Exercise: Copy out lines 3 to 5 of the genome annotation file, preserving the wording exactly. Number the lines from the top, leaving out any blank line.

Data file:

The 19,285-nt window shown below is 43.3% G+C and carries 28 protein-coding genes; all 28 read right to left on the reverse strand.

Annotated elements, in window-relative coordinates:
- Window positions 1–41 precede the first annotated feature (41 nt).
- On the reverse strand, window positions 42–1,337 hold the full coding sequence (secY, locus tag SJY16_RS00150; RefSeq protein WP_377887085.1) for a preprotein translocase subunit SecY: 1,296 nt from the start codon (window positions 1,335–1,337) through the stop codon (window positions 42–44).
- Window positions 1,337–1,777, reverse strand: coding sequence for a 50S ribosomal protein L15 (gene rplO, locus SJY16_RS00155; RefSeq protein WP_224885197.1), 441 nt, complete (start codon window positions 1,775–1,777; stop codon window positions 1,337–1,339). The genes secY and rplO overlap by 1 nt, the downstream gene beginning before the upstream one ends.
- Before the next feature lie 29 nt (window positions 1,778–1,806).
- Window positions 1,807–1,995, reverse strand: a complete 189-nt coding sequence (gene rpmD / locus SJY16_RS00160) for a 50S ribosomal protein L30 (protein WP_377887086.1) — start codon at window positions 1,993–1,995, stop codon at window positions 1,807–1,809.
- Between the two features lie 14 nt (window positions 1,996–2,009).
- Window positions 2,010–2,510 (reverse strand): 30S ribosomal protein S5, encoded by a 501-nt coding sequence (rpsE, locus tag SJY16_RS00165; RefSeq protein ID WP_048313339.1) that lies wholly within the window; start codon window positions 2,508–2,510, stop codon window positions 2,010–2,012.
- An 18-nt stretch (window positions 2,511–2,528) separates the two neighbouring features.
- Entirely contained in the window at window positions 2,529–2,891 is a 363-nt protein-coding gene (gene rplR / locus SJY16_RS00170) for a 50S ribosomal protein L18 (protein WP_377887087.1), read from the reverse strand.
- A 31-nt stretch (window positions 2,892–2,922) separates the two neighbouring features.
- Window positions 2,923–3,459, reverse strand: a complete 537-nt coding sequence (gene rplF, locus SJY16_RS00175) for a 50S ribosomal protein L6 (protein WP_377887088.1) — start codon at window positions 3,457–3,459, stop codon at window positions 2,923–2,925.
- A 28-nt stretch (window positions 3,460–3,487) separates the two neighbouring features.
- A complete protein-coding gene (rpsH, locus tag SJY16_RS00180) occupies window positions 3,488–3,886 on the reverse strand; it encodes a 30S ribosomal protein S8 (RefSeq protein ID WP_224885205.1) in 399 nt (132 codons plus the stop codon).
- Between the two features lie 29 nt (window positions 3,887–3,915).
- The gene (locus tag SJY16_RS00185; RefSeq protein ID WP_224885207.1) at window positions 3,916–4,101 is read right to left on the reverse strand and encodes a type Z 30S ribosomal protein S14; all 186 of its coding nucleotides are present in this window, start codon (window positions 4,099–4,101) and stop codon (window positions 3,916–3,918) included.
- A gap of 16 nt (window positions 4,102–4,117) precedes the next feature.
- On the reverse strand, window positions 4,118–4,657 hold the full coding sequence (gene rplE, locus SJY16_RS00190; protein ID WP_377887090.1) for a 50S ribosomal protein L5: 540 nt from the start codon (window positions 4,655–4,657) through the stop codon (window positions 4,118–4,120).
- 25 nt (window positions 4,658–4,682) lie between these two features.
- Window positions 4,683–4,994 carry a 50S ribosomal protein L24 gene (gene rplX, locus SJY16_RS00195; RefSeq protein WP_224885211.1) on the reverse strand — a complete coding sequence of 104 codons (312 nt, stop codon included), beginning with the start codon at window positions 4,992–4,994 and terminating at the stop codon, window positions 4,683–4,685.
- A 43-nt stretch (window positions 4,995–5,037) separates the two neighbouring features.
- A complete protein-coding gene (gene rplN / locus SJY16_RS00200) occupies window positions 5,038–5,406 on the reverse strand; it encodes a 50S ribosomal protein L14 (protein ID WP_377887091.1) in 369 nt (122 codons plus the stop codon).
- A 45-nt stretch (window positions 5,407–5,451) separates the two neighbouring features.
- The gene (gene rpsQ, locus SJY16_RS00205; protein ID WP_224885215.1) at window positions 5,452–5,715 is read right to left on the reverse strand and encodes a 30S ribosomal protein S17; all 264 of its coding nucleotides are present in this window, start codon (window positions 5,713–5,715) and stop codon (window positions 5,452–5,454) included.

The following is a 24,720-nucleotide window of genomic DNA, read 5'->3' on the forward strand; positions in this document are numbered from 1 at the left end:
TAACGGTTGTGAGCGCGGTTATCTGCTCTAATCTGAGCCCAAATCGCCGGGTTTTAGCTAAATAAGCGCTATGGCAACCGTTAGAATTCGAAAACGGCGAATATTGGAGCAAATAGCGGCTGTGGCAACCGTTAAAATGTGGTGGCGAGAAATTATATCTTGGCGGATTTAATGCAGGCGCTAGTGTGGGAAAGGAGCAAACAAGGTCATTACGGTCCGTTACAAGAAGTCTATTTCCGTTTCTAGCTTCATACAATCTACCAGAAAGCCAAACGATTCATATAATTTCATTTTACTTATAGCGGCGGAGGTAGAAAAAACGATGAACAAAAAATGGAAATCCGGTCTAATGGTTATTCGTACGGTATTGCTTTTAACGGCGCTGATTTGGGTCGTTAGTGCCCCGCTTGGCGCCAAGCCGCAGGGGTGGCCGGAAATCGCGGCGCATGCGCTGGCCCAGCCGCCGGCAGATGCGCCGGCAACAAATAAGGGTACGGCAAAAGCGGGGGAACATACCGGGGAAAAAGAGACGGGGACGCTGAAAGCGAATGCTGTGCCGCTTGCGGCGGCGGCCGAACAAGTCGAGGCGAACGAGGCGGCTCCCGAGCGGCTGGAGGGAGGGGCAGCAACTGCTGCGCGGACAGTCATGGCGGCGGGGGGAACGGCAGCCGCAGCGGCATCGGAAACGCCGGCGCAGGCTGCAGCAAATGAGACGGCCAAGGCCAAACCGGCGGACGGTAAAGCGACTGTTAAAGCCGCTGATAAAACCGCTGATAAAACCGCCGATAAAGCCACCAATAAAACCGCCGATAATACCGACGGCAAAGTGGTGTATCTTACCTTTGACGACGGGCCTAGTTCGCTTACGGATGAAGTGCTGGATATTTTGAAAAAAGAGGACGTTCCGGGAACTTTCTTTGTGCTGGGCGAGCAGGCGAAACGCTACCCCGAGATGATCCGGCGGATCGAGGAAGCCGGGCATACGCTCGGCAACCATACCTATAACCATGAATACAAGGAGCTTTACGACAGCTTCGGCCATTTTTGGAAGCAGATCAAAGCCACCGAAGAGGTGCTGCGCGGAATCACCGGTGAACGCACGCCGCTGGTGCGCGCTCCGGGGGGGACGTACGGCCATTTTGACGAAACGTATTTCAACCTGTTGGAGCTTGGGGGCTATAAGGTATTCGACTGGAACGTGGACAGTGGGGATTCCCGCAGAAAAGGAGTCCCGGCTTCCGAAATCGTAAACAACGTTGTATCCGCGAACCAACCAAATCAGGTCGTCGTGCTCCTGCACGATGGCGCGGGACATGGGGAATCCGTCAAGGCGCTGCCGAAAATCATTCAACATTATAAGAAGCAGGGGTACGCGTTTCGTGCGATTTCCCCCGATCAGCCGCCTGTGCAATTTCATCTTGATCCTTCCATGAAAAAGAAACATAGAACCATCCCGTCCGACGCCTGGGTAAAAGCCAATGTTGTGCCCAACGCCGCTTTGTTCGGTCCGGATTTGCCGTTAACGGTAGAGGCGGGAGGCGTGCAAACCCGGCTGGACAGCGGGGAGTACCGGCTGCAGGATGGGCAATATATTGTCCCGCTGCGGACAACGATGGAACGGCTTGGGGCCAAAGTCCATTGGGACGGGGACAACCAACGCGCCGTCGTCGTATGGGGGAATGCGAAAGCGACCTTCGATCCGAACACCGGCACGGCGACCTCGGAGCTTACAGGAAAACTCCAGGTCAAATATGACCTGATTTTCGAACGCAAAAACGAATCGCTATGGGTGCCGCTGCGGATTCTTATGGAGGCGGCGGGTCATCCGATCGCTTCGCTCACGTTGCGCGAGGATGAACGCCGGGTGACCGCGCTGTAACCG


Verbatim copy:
- Window positions 1–41 precede the first annotated feature (41 nt).
- On the reverse strand, window positions 42–1,337 hold the full coding sequence (secY, locus tag SJY16_RS00150; RefSeq protein WP_377887085.1) for a preprotein translocase subunit SecY: 1,296 nt from the start codon (window positions 1,335–1,337) through the stop codon (window positions 42–44).
- Window positions 1,337–1,777, reverse strand: coding sequence for a 50S ribosomal protein L15 (gene rplO, locus SJY16_RS00155; RefSeq protein WP_224885197.1), 441 nt, complete (start codon window positions 1,775–1,777; stop codon window positions 1,337–1,339). The genes secY and rplO overlap by 1 nt, the downstream gene beginning before the upstream one ends.